Tuesday, August 14, 2007

Monitor Lizards: Cleaner of the Mangroves

Naked Facts:
  • Monitor lizards are the “cleaners” of the mangrove habitat as they eat anything that they can swallow therefore helping to make sure there is no too much of any living things in the mangrove.
  • Their long list of 'diet' consists of (here goes): tiny insects, crabs, molluscs, snakes, eggs (of birds and crocodiles), fishes (including eels up to 1m long), rodents, small mouse deer, other monitor lizards and even human faeces. But they are particularly fond of dead bodies.
  • They have known to eat prey almost as big as themselves: a 1.2m long monitor lizard ate a snake 1.3m long.
  • Corny Joke: As long you try not to look ‘delicious’, they are not known to consume humans.
  • Message behind joke: Observe but not disturb them.
  • The Water Monitor's main hunting technique is to run after prey that it has spotted, rather than stalking and ambushing.
  • Like snakes, they have a forked tongue that they stick in and out regularly to "smell" their prey and other tasty titbits.
  • Water Monitor Lizards are highly mobile. They can swim, run faster than most of us can run and even climb trees.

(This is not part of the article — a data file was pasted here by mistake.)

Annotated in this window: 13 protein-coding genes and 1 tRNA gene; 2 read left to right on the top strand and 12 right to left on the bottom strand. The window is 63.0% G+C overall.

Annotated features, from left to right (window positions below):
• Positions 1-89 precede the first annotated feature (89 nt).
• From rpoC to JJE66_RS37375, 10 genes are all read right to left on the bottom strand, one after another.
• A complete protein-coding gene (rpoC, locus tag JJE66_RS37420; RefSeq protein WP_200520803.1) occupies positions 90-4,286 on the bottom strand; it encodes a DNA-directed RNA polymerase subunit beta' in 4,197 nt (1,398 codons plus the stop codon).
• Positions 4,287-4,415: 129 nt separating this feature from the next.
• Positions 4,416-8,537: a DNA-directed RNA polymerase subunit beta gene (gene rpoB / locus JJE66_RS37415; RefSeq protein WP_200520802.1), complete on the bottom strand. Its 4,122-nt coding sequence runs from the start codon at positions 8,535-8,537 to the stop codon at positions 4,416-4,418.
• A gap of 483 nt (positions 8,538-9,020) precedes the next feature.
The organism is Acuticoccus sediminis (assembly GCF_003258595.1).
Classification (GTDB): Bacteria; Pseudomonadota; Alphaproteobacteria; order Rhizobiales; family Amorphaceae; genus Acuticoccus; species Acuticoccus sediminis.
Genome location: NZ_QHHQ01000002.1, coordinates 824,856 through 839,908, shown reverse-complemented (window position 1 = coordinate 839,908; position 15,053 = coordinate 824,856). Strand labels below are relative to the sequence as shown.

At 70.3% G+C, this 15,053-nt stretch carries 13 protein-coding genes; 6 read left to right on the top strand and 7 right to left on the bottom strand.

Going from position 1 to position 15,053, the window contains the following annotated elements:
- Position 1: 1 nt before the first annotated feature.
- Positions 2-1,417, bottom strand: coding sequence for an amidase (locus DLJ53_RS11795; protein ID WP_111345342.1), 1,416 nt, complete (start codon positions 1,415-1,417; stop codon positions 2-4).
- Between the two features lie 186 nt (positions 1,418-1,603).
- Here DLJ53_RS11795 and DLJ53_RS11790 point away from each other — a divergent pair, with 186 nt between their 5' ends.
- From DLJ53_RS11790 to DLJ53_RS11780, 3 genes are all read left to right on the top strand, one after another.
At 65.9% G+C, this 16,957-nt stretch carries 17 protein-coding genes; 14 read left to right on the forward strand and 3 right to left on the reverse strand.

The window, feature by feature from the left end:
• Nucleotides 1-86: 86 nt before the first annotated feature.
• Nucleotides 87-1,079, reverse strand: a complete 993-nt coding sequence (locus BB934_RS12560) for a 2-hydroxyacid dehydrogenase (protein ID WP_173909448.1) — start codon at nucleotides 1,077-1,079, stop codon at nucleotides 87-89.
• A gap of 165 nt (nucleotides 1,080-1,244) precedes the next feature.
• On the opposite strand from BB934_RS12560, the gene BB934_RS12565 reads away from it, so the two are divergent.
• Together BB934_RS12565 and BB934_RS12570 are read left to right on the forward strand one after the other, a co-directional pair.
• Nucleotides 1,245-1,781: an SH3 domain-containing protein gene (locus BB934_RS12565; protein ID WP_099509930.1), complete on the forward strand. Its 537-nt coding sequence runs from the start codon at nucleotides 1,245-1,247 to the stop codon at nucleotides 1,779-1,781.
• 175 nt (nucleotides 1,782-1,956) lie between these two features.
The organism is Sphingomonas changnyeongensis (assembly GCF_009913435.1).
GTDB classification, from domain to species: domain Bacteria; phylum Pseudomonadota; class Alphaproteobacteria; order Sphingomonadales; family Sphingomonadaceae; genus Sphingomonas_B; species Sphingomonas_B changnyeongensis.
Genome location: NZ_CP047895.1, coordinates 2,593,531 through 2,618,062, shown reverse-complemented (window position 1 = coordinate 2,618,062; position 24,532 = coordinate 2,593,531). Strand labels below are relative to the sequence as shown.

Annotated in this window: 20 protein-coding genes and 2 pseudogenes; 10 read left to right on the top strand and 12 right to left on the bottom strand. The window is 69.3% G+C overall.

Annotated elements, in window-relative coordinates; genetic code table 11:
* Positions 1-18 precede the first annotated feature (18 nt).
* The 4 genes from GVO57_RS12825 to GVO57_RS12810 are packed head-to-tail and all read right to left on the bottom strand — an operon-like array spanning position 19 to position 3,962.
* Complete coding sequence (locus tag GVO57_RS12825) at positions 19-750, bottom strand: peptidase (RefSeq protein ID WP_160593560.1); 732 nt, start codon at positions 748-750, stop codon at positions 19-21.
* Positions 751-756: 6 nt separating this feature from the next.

• Monitors can survive in habitats (such as the mangrove forests) that wouldn't be able to support other large carnivores as they are cold blooded (If you need to drag time, you might want to explain the difference between warm and cold blooded).
Did you know?
  • Komodo Dragons are a member of the monitor lizard family, Varanidae.
Too Much Information:
  • They have been seen swimming far out at sea and can remain underwater for up to half an hour.
  • They climb to search for food as well as to escape predators. The young usually stay in trees for safety. If cornered up a tree, they will jump into the safety of a stream or river.
  • As scavengers, Water Monitors keep the habitat neat and tidy, and also control populations of their prey. They in turn provide food for larger carnivores such as crocodiles and birds of prey. Small young Water Monitors are particularly vulnerable even to large birds such as herons.
More about the Monitor Lizard.

R(A) link (Watch how two monitor lizards mate):

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